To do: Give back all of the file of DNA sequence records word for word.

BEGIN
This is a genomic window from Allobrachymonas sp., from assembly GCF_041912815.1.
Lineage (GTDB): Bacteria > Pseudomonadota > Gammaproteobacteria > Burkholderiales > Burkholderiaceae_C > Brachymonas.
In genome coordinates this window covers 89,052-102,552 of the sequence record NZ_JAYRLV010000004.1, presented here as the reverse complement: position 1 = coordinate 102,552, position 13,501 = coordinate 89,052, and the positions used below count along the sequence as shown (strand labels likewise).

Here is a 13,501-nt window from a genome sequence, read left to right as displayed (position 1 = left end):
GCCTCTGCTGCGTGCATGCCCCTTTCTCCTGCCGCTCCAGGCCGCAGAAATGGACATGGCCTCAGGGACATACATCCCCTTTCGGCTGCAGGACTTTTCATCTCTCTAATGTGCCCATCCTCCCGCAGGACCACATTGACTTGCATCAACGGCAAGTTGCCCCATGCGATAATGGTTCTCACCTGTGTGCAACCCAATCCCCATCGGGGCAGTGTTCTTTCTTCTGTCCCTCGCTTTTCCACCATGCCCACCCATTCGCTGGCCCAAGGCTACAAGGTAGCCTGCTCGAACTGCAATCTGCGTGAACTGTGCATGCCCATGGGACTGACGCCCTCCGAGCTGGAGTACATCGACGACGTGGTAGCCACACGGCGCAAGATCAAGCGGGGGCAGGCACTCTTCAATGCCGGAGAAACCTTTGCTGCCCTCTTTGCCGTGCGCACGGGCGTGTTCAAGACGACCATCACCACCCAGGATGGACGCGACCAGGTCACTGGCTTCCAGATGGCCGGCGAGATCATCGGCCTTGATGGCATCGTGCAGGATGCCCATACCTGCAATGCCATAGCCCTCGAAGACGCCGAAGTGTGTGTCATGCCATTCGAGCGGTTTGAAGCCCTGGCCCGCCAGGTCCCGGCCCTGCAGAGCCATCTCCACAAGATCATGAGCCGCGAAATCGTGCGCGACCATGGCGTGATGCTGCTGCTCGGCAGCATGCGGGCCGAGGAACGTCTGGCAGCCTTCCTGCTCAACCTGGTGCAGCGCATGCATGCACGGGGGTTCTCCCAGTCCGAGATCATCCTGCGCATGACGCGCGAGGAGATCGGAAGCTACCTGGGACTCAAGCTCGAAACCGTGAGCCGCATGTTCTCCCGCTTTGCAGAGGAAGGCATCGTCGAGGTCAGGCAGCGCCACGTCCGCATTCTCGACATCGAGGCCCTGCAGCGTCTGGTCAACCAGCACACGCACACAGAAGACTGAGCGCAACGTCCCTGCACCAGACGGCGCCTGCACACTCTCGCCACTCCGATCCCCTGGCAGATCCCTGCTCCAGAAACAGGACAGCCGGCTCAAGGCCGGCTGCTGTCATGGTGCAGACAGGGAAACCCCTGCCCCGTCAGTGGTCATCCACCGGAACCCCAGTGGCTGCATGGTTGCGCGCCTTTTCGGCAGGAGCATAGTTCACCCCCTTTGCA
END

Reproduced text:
This is a genomic window from Allobrachymonas sp., from assembly GCF_041912815.1.
Lineage (GTDB): Bacteria > Pseudomonadota > Gammaproteobacteria > Burkholderiales > Burkholderiaceae_C > Brachymonas.
In genome coordinates this window covers 89,052-102,552 of the sequence record NZ_JAYRLV010000004.1, presented here as the reverse complement: position 1 = coordinate 102,552, position 13,501 = coordinate 89,052, and the positions used below count along the sequence as shown (strand labels likewise).

Here is a 13,501-nt window from a genome sequence, read left to right as displayed (position 1 = left end):
GCCTCTGCTGCGTGCATGCCCCTTTCTCCTGCCGCTCCAGGCCGCAGAAATGGACATGGCCTCAGGGACATACATCCCCTTTCGGCTGCAGGACTTTTCATCTCTCTAATGTGCCCATCCTCCCGCAGGACCACATTGACTTGCATCAACGGCAAGTTGCCCCATGCGATAATGGTTCTCACCTGTGTGCAACCCAATCCCCATCGGGGCAGTGTTCTTTCTTCTGTCCCTCGCTTTTCCACCATGCCCACCCATTCGCTGGCCCAAGGCTACAAGGTAGCCTGCTCGAACTGCAATCTGCGTGAACTGTGCATGCCCATGGGACTGACGCCCTCCGAGCTGGAGTACATCGACGACGTGGTAGCCACACGGCGCAAGATCAAGCGGGGGCAGGCACTCTTCAATGCCGGAGAAACCTTTGCTGCCCTCTTTGCCGTGCGCACGGGCGTGTTCAAGACGACCATCACCACCCAGGATGGACGCGACCAGGTCACTGGCTTCCAGATGGCCGGCGAGATCATCGGCCTTGATGGCATCGTGCAGGATGCCCATACCTGCAATGCCATAGCCCTCGAAGACGCCGAAGTGTGTGTCATGCCATTCGAGCGGTTTGAAGCCCTGGCCCGCCAGGTCCCGGCCCTGCAGAGCCATCTCCACAAGATCATGAGCCGCGAAATCGTGCGCGACCATGGCGTGATGCTGCTGCTCGGCAGCATGCGGGCCGAGGAACGTCTGGCAGCCTTCCTGCTCAACCTGGTGCAGCGCATGCATGCACGGGGGTTCTCCCAGTCCGAGATCATCCTGCGCATGACGCGCGAGGAGATCGGAAGCTACCTGGGACTCAAGCTCGAAACCGTGAGCCGCATGTTCTCCCGCTTTGCAGAGGAAGGCATCGTCGAGGTCAGGCAGCGCCACGTCCGCATTCTCGACATCGAGGCCCTGCAGCGTCTGGTCAACCAGCACACGCACACAGAAGACTGAGCGCAACGTCCCTGCACCAGACGGCGCCTGCACACTCTCGCCACTCCGATCCCCTGGCAGATCCCTGCTCCAGAAACAGGACAGCCGGCTCAAGGCCGGCTGCTGTCATGGTGCAGACAGGGAAACCCCTGCCCCGTCAGTGGTCATCCACCGGAACCCCAGTGGCTGCATGGTTGCGCGCCTTTTCGGCAGGAGCATAGTTCACCCCCTTTGCA